Bilingual memory advantage: Bilinguals use a common linguistic pattern as an aid to recall memory

Luna Filipovic

Research output: Contribution to journalArticlepeer-review

5 Citations (Scopus)
32 Downloads (Pure)


Aims and objectives/purpose/research question: The aim of this study is to probe for language effects on bilingual episodic memory. The main research question is whether both languages of bilinguals are accessible and used as aids to memory regardless of which language is used for speaking, or whether each language used for verbalization affects memory in a language specific way.
Design/methodology/approach: Our methodology involves an experimental elicitation of event verbalizations and recall memory responses to video stimuli by English and Spanish monolinguals and proficient balanced bilinguals whose two languages are kept active throughout the experiment while they are describing what they see in one of the languages.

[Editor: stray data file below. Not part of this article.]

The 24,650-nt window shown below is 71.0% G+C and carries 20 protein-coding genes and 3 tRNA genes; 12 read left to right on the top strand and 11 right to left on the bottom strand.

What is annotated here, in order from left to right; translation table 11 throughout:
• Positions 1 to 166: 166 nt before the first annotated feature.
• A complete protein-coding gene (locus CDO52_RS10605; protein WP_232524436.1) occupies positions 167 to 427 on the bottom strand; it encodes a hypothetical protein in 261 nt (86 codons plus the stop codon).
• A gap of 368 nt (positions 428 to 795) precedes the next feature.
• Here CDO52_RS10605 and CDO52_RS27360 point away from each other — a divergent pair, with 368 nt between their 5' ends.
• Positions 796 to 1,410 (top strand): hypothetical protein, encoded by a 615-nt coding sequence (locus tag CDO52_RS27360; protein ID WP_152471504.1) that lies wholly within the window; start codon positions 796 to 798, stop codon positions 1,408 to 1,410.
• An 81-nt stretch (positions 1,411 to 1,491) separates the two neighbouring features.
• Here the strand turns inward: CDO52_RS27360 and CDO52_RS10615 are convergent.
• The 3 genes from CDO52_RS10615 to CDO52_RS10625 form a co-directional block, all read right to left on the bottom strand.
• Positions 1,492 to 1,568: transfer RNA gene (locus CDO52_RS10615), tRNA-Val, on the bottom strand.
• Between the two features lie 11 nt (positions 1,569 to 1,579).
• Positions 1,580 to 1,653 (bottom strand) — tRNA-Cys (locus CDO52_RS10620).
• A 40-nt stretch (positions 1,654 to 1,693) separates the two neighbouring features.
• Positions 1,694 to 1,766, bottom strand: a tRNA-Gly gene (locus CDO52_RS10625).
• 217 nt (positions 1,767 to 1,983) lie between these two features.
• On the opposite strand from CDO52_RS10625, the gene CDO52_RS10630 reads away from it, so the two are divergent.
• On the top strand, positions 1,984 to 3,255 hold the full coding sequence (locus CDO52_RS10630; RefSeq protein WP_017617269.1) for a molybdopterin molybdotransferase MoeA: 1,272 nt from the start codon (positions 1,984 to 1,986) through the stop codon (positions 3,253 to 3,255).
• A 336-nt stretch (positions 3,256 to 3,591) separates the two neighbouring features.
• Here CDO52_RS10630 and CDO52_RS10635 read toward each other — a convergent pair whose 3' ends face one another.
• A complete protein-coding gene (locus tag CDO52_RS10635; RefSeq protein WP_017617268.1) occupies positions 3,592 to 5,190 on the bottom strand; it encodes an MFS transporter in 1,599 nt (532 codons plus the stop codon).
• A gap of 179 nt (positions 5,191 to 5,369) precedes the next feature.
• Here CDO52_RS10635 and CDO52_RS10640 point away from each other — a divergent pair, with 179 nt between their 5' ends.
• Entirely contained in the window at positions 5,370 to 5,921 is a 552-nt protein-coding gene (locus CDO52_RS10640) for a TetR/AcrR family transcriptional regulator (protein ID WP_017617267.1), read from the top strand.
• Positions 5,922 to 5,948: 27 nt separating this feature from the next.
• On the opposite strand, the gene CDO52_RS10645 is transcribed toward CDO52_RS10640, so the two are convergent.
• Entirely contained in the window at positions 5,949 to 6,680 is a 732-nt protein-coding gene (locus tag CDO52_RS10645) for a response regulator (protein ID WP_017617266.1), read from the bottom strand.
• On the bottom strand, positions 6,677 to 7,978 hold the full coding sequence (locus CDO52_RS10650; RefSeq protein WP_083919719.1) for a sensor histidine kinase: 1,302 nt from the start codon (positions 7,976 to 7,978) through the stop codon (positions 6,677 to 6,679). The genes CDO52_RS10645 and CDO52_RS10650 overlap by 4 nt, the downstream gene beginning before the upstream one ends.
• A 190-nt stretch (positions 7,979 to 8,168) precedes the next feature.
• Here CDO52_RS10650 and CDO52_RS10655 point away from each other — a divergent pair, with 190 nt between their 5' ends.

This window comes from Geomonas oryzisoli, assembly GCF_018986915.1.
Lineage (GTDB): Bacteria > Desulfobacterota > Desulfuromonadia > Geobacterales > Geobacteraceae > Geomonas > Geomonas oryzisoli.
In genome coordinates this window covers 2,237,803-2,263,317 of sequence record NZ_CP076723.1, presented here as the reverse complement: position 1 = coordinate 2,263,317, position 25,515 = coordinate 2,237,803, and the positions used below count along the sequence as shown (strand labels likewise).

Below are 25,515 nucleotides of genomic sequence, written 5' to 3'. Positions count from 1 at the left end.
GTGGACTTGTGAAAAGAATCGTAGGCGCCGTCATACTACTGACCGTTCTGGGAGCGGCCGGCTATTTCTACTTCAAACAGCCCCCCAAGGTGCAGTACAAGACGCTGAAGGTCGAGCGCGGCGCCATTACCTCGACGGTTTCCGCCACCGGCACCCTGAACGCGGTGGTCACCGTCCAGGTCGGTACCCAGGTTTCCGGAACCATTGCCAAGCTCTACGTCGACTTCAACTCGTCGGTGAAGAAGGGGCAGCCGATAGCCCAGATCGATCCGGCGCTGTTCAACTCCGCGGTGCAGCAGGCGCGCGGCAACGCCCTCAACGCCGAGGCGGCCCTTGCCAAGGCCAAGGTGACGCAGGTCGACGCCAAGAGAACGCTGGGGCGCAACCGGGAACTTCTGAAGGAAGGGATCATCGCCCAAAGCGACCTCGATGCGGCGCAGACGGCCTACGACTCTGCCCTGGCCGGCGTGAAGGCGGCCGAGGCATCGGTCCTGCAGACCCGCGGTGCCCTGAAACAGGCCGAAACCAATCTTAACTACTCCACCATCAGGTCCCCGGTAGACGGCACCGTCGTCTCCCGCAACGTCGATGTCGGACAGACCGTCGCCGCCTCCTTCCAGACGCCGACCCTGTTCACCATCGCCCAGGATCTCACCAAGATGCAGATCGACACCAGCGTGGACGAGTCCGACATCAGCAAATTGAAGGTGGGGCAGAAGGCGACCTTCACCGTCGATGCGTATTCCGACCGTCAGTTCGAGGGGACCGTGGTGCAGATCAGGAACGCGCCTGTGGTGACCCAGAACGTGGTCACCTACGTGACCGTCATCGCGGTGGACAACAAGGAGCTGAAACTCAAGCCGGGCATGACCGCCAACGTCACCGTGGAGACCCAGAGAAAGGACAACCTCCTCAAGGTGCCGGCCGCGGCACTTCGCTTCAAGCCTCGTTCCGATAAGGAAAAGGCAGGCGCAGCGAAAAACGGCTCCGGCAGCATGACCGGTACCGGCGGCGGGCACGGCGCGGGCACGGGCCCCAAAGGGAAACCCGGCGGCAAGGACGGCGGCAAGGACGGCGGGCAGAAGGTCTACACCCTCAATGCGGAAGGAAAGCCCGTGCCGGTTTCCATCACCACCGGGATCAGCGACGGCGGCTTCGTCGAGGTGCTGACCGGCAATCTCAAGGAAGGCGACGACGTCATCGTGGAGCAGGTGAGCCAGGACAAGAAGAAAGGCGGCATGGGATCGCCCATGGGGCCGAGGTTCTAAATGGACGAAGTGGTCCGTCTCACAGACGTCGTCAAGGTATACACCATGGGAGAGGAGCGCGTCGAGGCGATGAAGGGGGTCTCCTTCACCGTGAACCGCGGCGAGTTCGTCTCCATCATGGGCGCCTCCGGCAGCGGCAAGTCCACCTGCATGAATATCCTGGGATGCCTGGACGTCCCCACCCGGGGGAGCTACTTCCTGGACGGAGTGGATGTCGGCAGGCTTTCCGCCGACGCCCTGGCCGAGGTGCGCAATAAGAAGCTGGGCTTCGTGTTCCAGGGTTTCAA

Data and analysis: The data analysis shows that there is a main effect of language, that is, the recall was overall more accurate in Spanish-speaking situations than in the English ones. However, the significance of the effect comes exclusively from the comparison between English monolinguals versus the other two groups: Spanish monolinguals and bilinguals. Spanish monolinguals and bilinguals speaking either English or Spanish all had better recall than the English monolingual
Originality: Language effects on monolingual versus bilingual witness memory are seldom investigated and the current knowledge about bilingual episodic memory in general is very limited.
Significance/implications: This study informs the theoretical assumptions related to monolingual and bilingual thinking-for-speaking research as well as offering, for the first time, empirical support towards our understanding of how bilinguals proficient in both languages “merge” their linguistic systems when storing information about events they witness in memory regardless of the language used to explicitly describe the event in verbalization.
Original languageEnglish
Pages (from-to)542-555
Number of pages14
JournalInternational Journal of Bilingualism
Issue number3
Early online date19 Jun 2019
Publication statusPublished - 1 Jun 2020


  • Bilingual memory
  • English
  • Spanish
  • causation
  • intentionality

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